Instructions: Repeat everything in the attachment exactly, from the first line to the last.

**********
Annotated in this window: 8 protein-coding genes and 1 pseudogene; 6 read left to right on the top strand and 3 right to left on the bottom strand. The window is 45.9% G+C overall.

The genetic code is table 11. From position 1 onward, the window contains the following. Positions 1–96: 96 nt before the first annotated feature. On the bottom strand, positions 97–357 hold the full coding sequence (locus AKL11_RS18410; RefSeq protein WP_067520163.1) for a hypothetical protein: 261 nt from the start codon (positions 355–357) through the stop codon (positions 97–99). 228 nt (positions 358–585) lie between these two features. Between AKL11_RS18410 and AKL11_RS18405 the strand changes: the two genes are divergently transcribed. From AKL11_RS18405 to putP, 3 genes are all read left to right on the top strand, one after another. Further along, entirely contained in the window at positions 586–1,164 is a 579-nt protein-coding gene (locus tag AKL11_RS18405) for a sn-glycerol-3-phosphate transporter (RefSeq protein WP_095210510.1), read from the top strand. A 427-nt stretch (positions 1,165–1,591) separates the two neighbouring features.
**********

Annotated in this window: 8 protein-coding genes and 1 pseudogene; 6 read left to right on the top strand and 3 right to left on the bottom strand. The window is 45.9% G+C overall.

The genetic code is table 11. From position 1 onward, the window contains the following. Positions 1–96: 96 nt before the first annotated feature. On the bottom strand, positions 97–357 hold the full coding sequence (locus AKL11_RS18410; RefSeq protein WP_067520163.1) for a hypothetical protein: 261 nt from the start codon (positions 355–357) through the stop codon (positions 97–99). 228 nt (positions 358–585) lie between these two features. Between AKL11_RS18410 and AKL11_RS18405 the strand changes: the two genes are divergently transcribed. From AKL11_RS18405 to putP, 3 genes are all read left to right on the top strand, one after another. Further along, entirely contained in the window at positions 586–1,164 is a 579-nt protein-coding gene (locus tag AKL11_RS18405) for a sn-glycerol-3-phosphate transporter (RefSeq protein WP_095210510.1), read from the top strand. A 427-nt stretch (positions 1,165–1,591) separates the two neighbouring features.